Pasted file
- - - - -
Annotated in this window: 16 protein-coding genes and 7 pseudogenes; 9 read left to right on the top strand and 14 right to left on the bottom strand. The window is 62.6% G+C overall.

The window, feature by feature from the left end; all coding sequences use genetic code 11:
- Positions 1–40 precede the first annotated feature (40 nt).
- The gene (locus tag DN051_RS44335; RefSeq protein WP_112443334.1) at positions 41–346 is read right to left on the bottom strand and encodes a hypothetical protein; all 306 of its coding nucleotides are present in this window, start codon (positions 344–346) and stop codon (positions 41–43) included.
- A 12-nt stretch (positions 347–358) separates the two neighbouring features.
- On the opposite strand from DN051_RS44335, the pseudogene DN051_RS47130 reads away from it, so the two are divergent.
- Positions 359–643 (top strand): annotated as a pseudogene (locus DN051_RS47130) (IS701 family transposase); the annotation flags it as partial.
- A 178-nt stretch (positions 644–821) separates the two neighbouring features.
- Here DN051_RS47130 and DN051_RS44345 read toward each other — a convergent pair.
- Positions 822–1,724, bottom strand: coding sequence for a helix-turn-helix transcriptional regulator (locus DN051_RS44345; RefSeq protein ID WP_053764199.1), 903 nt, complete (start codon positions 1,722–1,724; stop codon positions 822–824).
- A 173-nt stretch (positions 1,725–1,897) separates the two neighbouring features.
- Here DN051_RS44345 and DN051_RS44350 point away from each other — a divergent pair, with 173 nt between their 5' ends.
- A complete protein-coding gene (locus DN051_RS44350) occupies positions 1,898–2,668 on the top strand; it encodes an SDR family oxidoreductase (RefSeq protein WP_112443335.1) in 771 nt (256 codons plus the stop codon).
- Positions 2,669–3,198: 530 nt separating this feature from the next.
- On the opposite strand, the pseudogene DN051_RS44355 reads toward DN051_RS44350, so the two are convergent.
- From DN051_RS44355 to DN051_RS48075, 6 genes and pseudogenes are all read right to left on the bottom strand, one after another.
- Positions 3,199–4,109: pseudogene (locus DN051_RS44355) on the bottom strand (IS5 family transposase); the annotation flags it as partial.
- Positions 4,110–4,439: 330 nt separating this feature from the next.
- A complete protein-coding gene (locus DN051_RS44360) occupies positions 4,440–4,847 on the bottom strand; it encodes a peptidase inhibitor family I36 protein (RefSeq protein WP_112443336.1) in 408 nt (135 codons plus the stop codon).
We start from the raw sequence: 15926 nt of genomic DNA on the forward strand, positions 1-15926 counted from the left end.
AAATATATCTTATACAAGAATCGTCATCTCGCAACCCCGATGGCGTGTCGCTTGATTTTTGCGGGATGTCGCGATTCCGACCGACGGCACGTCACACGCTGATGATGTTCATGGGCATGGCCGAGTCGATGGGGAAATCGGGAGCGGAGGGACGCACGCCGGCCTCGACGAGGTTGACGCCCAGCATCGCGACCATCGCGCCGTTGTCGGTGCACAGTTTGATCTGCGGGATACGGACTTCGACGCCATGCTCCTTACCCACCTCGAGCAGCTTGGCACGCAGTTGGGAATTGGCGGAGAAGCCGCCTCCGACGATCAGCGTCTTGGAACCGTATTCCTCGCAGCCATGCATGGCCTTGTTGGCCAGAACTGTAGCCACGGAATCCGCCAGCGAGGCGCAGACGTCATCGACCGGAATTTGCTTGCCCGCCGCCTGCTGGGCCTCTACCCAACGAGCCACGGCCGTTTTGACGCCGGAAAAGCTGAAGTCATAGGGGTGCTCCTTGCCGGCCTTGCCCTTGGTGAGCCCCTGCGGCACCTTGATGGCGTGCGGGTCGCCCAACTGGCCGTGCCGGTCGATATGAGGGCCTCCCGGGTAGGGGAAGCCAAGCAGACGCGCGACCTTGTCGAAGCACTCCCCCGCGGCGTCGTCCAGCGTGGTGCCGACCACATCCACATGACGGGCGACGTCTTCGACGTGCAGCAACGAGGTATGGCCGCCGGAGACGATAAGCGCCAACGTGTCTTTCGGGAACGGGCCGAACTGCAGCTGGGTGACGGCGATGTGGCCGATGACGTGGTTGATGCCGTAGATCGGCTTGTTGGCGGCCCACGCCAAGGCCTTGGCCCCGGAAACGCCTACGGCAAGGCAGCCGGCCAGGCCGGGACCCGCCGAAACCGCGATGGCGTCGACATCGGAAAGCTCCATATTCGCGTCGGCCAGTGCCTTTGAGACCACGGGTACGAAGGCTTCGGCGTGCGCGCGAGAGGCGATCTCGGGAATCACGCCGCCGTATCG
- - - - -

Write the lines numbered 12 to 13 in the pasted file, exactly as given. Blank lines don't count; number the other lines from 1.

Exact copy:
- Here DN051_RS44345 and DN051_RS44350 point away from each other — a divergent pair, with 173 nt between their 5' ends.
- A complete protein-coding gene (locus DN051_RS44350) occupies positions 1,898–2,668 on the top strand; it encodes an SDR family oxidoreductase (RefSeq protein WP_112443335.1) in 771 nt (256 codons plus the stop codon).